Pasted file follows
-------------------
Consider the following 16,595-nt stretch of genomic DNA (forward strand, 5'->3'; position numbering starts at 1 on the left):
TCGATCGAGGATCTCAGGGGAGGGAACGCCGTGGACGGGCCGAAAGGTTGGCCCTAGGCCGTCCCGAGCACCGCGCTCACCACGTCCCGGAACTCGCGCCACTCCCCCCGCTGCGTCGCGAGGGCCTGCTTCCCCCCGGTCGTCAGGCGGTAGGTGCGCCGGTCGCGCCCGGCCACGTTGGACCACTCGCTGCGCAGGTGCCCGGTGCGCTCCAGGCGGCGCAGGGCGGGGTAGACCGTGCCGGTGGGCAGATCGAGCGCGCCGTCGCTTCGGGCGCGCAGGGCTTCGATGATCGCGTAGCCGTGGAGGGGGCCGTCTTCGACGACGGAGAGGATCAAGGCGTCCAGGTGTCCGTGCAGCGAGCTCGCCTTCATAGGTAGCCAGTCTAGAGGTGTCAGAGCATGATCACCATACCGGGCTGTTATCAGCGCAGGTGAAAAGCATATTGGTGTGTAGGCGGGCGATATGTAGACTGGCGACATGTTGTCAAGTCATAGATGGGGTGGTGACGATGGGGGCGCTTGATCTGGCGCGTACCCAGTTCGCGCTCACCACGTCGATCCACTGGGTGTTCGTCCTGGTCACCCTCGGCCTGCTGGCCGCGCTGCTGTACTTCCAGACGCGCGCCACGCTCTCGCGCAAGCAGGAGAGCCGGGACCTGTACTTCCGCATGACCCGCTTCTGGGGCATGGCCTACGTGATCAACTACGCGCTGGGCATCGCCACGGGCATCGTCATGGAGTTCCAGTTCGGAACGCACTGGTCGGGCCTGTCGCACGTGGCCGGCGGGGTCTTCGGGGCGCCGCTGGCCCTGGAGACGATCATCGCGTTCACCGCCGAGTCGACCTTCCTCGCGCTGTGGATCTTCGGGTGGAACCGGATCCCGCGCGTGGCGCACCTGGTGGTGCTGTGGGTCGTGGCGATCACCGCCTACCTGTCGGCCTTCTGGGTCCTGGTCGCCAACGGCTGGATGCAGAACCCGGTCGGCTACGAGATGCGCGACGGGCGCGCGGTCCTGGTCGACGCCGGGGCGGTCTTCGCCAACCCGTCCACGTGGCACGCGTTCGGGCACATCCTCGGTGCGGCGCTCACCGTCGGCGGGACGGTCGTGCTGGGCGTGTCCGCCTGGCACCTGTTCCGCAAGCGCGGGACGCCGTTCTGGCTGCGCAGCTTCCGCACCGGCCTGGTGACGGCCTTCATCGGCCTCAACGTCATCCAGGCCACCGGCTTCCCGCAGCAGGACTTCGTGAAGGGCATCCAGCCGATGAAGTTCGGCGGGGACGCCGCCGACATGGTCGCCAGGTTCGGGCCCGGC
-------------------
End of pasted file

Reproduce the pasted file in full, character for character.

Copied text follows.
Consider the following 16,595-nt stretch of genomic DNA (forward strand, 5'->3'; position numbering starts at 1 on the left):
TCGATCGAGGATCTCAGGGGAGGGAACGCCGTGGACGGGCCGAAAGGTTGGCCCTAGGCCGTCCCGAGCACCGCGCTCACCACGTCCCGGAACTCGCGCCACTCCCCCCGCTGCGTCGCGAGGGCCTGCTTCCCCCCGGTCGTCAGGCGGTAGGTGCGCCGGTCGCGCCCGGCCACGTTGGACCACTCGCTGCGCAGGTGCCCGGTGCGCTCCAGGCGGCGCAGGGCGGGGTAGACCGTGCCGGTGGGCAGATCGAGCGCGCCGTCGCTTCGGGCGCGCAGGGCTTCGATGATCGCGTAGCCGTGGAGGGGGCCGTCTTCGACGACGGAGAGGATCAAGGCGTCCAGGTGTCCGTGCAGCGAGCTCGCCTTCATAGGTAGCCAGTCTAGAGGTGTCAGAGCATGATCACCATACCGGGCTGTTATCAGCGCAGGTGAAAAGCATATTGGTGTGTAGGCGGGCGATATGTAGACTGGCGACATGTTGTCAAGTCATAGATGGGGTGGTGACGATGGGGGCGCTTGATCTGGCGCGTACCCAGTTCGCGCTCACCACGTCGATCCACTGGGTGTTCGTCCTGGTCACCCTCGGCCTGCTGGCCGCGCTGCTGTACTTCCAGACGCGCGCCACGCTCTCGCGCAAGCAGGAGAGCCGGGACCTGTACTTCCGCATGACCCGCTTCTGGGGCATGGCCTACGTGATCAACTACGCGCTGGGCATCGCCACGGGCATCGTCATGGAGTTCCAGTTCGGAACGCACTGGTCGGGCCTGTCGCACGTGGCCGGCGGGGTCTTCGGGGCGCCGCTGGCCCTGGAGACGATCATCGCGTTCACCGCCGAGTCGACCTTCCTCGCGCTGTGGATCTTCGGGTGGAACCGGATCCCGCGCGTGGCGCACCTGGTGGTGCTGTGGGTCGTGGCGATCACCGCCTACCTGTCGGCCTTCTGGGTCCTGGTCGCCAACGGCTGGATGCAGAACCCGGTCGGCTACGAGATGCGCGACGGGCGCGCGGTCCTGGTCGACGCCGGGGCGGTCTTCGCCAACCCGTCCACGTGGCACGCGTTCGGGCACATCCTCGGTGCGGCGCTCACCGTCGGCGGGACGGTCGTGCTGGGCGTGTCCGCCTGGCACCTGTTCCGCAAGCGCGGGACGCCGTTCTGGCTGCGCAGCTTCCGCACCGGCCTGGTGACGGCCTTCATCGGCCTCAACGTCATCCAGGCCACCGGCTTCCCGCAGCAGGACTTCGTGAAGGGCATCCAGCCGATGAAGTTCGGCGGGGACGCCGCCGACATGGTCGCCAGGTTCGGGCCCGGC